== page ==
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Give-and Take / As it is in real life, that was the order of the day at the Multi-Faith Forum's panel on interfaith marriage. SIDEBARS: Interfaith Resources; ON RELIGION (see end of text).

THE INTERFAITH marriage panel was well into its second hour

when Rabbi Janet Liss of the North Country Reform Temple in Glen Cove

announced, "What I am going to say is not as popular as some of the things

we've heard today.

"I stand before you as a rabbi, and within Jewish tradition we do not

encourage intermarriage," Liss began. "The reason I don't perform

intermarriages is because I see the ceremony as a ceremony between two Jews.

And the language, the tradition and what it is that happens under a wedding

canopy, or chupah, is directed to two people who believe in what I'm saying."

If they don't, she said, then she and the couple are not communicating.

The wedding itself was just one hurdle facing the husbands and wives on the

panel, which brought together four interfaith couples and four clergy members

earlier this month at Huntington Congregational Church in Centerport.

Each approach was different. Allan Weiss, a Jew, and his wife, Susan, who

is Christian, were married by a justice of the peace in Vermont. Maria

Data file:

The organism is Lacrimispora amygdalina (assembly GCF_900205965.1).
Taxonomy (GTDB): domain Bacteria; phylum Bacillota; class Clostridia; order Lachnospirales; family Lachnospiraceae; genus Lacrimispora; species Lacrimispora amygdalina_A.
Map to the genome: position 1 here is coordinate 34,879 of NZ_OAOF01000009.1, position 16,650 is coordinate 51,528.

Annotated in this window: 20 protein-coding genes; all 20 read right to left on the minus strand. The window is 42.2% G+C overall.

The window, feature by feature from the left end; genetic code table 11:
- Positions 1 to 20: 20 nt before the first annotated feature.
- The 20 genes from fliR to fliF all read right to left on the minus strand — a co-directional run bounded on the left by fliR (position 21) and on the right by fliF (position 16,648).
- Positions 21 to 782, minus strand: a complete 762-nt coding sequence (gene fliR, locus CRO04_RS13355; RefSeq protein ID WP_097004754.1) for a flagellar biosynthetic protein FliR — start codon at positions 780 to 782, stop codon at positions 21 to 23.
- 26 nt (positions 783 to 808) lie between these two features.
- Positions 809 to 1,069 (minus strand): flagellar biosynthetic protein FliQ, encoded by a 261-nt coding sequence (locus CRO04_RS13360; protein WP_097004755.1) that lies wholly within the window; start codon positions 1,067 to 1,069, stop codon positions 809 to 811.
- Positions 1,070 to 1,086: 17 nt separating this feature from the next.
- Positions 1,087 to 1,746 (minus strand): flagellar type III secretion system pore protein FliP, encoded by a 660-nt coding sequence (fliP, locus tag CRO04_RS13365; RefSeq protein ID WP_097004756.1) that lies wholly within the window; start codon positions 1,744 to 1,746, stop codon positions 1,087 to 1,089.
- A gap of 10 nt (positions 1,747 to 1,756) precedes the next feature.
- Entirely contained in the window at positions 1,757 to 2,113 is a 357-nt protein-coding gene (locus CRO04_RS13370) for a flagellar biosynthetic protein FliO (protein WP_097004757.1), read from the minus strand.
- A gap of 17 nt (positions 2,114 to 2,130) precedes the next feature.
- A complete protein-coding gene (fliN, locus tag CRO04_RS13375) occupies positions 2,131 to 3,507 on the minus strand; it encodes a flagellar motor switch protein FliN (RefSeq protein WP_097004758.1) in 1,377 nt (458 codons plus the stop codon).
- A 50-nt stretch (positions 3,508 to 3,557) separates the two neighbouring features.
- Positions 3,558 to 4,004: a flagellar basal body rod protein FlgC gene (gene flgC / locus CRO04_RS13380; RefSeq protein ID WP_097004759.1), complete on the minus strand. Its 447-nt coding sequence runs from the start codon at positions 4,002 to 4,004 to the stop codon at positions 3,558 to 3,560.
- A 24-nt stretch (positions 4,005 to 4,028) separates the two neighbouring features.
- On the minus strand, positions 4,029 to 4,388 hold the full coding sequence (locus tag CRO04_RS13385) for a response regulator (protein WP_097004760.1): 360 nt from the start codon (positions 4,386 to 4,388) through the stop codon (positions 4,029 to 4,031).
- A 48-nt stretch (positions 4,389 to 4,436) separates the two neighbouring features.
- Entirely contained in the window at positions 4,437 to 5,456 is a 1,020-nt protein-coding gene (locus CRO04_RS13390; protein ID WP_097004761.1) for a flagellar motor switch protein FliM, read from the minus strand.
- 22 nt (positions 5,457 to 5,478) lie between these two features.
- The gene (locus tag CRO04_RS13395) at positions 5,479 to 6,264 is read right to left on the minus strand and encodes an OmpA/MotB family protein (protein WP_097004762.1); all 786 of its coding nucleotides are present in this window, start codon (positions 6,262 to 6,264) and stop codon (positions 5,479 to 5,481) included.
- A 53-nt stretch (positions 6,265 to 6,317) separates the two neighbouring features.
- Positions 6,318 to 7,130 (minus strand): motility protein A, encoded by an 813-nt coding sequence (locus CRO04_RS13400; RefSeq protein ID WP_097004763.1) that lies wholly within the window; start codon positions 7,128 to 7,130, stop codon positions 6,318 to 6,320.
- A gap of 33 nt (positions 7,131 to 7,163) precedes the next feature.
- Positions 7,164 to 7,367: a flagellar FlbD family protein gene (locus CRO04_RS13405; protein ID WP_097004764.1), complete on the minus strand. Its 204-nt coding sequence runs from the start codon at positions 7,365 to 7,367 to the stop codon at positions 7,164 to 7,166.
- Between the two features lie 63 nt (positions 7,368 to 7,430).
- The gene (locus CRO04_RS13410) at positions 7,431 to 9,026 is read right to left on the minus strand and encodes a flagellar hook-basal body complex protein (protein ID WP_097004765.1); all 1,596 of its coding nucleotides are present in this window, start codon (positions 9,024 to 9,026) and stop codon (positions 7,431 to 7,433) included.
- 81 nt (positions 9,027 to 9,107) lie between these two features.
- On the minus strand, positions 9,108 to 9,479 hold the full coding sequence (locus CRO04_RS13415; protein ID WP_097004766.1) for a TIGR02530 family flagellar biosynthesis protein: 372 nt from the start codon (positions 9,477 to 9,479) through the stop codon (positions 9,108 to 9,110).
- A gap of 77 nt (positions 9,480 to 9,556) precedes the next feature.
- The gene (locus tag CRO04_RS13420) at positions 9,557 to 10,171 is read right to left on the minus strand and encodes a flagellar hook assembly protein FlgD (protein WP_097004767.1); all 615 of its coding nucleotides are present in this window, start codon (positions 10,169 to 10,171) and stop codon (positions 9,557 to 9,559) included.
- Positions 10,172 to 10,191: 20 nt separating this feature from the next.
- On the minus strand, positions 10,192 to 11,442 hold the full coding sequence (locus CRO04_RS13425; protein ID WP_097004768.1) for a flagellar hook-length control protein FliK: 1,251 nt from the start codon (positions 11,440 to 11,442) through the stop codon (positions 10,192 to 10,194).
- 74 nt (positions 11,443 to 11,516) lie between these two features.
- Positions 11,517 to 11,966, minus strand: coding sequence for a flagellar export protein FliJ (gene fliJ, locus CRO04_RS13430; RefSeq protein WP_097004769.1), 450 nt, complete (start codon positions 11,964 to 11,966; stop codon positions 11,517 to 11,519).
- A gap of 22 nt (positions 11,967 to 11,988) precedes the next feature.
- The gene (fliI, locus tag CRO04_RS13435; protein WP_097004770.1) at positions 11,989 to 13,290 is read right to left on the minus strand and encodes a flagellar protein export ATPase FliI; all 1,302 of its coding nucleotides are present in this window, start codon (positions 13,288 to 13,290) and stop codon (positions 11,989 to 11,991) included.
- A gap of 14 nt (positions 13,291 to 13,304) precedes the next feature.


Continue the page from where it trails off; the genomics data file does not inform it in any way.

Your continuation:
Al-Shalkmi, a Roman Catholic born in Italy, wanted to walk down the aisle of a

church to wed her Muslim husband, Ali. Although they had a hard time finding a

willing priest for their wedding in Westbury, she said, "I got my wish." N.S.

Ramamurthy, who is Hindu, and Sharon Oliver-Murthy, a Catholic, married in 1970

in a Catholic church in Canada-"there was no Hindu temple in Winnipeg in those

days," she said. And Raj and Sharon Goel married twice in one day at the

Huntington Hilton, with a full Hindu wedding in the morning and a full Jewish

one in the afternoon.

The Rev. Mark Bigelow, pastor at Huntington Congregational for 10 years,

explained that to many Christians, marriage is "a sacred contract between two

people in relationship to God" and a triangular relationship that "needs

support for it to continue to grow and to thrive." Many clergy will not perform

weddings for people outside their church because they cannot feel sure the

couple will "receive the support that they are going to need in order to

preserve both their relationship [and] their faith, and to have their children

grow up in faith," he said.

When they married in 1968, Susan and Allan Weiss weren't religious. But

later, she said, "It became apparent that we needed more help raising the

children, teaching them values and morals. We needed a community."

Her husband consulted a rabbi, who quoted the Talmud: "A person without

religion is like a leaf in the wind." The rabbi instructed the couple to

"figure out what you want your children to do and then tell them." The couple

decided to enroll their daughter and son in confirmation classes at the

Congregational church.